Experts have admonished Nigerian mothers not to deny their babies breastmilk at their infant stage, stating that it’s the best and the first vaccine every child should take in the first six months after birth.
Borno State Programme Manager of the State Emergency and Child Intervention Centre (SEMCHIC), Dr Mala Abdulwahab, gave the advisory today in Maiduguri, the state capital, during a roundtable with journalists on exclusive breastfeeding.
Addressing women at the event organised by an International Organisation, FHI360 in collaboration with National Agency For Food, Drug Administration and Control (NAFDAC) and Borno State Primary Healthcare Development Agency, Abdulwahab said the call for proper breastfeeding became necessary because of some misconceptions.
According to him, speculations that breast milk has a substitute are nothing but false. Abdulwahab said infants were expected to be breastfed within 30 minutes or one hour after birth which should be sustained for six months before adding any supplements approved by NAFDAC in feeding the child.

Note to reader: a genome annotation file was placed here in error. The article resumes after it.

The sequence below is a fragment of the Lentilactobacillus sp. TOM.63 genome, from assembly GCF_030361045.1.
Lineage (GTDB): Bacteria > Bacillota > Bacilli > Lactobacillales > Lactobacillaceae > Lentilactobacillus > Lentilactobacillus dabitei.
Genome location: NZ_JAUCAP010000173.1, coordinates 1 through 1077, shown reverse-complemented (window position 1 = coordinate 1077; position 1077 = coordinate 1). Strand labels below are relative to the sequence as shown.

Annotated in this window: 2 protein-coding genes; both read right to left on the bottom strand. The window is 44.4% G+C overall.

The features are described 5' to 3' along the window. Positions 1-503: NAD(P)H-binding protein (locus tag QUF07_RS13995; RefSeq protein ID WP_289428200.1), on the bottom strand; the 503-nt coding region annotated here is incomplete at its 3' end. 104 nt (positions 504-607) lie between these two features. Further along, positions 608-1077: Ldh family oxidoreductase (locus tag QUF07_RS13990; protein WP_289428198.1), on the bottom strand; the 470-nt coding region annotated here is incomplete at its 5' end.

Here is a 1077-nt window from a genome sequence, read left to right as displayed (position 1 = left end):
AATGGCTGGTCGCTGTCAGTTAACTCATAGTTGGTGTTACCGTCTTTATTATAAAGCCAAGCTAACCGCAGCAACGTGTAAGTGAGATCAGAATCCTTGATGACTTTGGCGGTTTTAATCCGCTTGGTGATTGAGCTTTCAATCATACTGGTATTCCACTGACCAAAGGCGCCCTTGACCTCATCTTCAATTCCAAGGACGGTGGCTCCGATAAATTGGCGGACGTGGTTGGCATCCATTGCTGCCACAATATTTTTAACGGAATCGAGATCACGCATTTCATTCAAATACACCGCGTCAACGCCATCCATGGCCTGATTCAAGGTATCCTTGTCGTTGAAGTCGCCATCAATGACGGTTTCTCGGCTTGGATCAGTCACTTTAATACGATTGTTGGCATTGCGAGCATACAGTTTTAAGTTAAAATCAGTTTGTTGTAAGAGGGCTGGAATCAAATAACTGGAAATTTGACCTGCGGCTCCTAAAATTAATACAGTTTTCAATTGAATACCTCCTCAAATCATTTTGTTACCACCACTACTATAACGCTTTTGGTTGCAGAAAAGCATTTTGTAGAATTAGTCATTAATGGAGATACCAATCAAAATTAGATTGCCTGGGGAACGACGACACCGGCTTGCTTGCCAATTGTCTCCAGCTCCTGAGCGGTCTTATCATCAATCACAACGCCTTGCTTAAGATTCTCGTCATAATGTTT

“We are advocating that immediately after birth, a child should be given the first breast milk, which is yellowish. We call it cholesterol; it is the first vaccine every child needs,” Abdulwahab said.
He said that the roundtable with the media was to seek more collaboration to encourage exclusive breastfeeding in line with Improved Maternal, Infact, and Youth Child Nutrition (MIYCN).
The State Coordinator of FHI Solutions, a subsidiary of FHI360, Dr. Bashaar Abdul-Baki, said the FHI Solution Alive and Thrive Project were Initiatives to save lives.
He said the initiative was also to prevent illness and ensure healthy growth and development through improved breastfeeding and complementary feeding practices.
Abdul-Baki observed that good nutrition in the first 1,000 days from conception to two years of age remained critical to children’s health and productive lives. According to him, the project to be implemented is expected to scale MIYCN in Borno, Kaduna, Kano, Sokoto, Bauchi, Yobe and Lagos states.
On his part, the Chief Regulatory Officer of NAFDAC in Borno, Ushadari Kayam, noted that breastfeeding remained the most cost-effective and impactful intervention for reducing malnutrition and under-five mortality. He said breastfeeding protected children from infectious and chronic diseases.
“It increases cognitive development and lowers health care costs for families and societies,” Kayam said.